Generational shifts almost always wreak havoc on accepted pop-culture wisdom. As one cohort ages out of a particular scene — be it music, movies, fashion or design — a new group rushes into to fill the gap, bringing with them their own ideas about what’s cool, what’s not and most importantly, where you should turn your attention next.
The automotive world has always lagged behind when it comes to recognizing which of its past efforts are worthy of praise. Seen clinically, old cars are just that: consumer products that are past due, vehicles that have fulfilled their original purpose and now serve primarily as money pits or recycling fodder so that the next set of shiny paint jobs can move on down the assembly line and keep feeding the retail flames.
From a cultural perspective, however, vehicles are often indelibly associated with emotions, experiences and eras in our lives. Whether it’s your first taste of freedom through an inexpensive beater, the sports car you lusted after in poster form on the wall of your childhood bedroom, the car you were driving when you met your significant other or the ride in which your mom carted you around to soccer practice, we form subconscious bonds with these useful objects that can last well into adulthood, especially for enthusiasts.
Currently, the collector car world is deep in a phase of introspection as the old guard’s definition of “classic” is challenged by a fresh wave of drivers eager to own an entirely different set of vehicles culled from their own cultural past. As the previous stalwarts of the high-dollar auction scene (muscle cars, ’30s to ’50s hot rods and pre-war cars, mostly) begin to slowly fade from the collective zeitgeist, a rising tide of previously underappreciated autos are poised to take their place as the go-to rides for the latest group of gearheads.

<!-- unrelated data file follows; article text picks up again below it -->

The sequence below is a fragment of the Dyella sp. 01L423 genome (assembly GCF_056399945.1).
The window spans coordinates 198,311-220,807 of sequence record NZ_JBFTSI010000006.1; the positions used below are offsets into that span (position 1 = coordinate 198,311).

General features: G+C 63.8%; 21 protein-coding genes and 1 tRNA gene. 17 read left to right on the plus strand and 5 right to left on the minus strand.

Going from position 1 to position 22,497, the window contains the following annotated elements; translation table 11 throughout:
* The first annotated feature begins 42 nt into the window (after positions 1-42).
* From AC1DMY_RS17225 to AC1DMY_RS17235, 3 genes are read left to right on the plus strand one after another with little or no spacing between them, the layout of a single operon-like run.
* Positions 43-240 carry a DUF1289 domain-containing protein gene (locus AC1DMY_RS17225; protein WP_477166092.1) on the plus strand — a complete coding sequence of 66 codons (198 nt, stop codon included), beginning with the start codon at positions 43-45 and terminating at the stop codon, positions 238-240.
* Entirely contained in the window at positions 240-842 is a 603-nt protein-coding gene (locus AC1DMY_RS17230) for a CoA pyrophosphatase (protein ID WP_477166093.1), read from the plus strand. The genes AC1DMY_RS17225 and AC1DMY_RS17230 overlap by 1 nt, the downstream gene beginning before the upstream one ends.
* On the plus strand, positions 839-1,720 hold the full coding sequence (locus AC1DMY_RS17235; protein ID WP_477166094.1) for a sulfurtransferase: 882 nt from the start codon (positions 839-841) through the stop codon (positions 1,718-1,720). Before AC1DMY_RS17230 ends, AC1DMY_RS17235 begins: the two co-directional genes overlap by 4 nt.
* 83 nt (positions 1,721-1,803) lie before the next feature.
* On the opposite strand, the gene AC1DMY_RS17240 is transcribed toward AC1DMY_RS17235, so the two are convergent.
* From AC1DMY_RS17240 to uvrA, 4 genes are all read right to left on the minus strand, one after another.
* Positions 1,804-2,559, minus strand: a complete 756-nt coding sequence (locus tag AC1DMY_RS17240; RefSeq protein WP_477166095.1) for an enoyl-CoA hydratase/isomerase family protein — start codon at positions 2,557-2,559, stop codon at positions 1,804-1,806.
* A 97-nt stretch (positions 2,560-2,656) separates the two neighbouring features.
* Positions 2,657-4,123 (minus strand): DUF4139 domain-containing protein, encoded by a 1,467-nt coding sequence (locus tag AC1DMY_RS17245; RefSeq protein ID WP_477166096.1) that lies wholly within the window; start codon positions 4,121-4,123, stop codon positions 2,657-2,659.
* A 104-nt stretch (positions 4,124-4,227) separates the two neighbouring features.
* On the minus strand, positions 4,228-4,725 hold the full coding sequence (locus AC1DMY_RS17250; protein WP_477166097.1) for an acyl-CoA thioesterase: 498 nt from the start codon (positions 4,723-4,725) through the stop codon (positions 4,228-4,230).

What qualifies a classic car as “underappreciated?” These are models that for the most part have been shunned by the Boomer-fueled industry surrounding collector vehicles, usually because they fell outside the narrow definition of what was desirable due to their performance, vintage, styling, or even country of origin.
With today’s car fans no longer prioritizing American-made over Japanese imports, showing increasing interest in workaday trucks and SUVs, and overall much more open to metal from the Malaise (mid-’70s to early ’80s) and Rad (’80s to ’90s) periods, the doors have been thrown wide open for an entirely new set of cars and trucks to finally have their moment in the sun.
So we reached out to nearly a dozen automotive writers, media personalities and experts to get their opinions on which classic vehicles are criminally overlooked. Here, in no particular order, are the 50 most underappreciated collector automobiles of all time.
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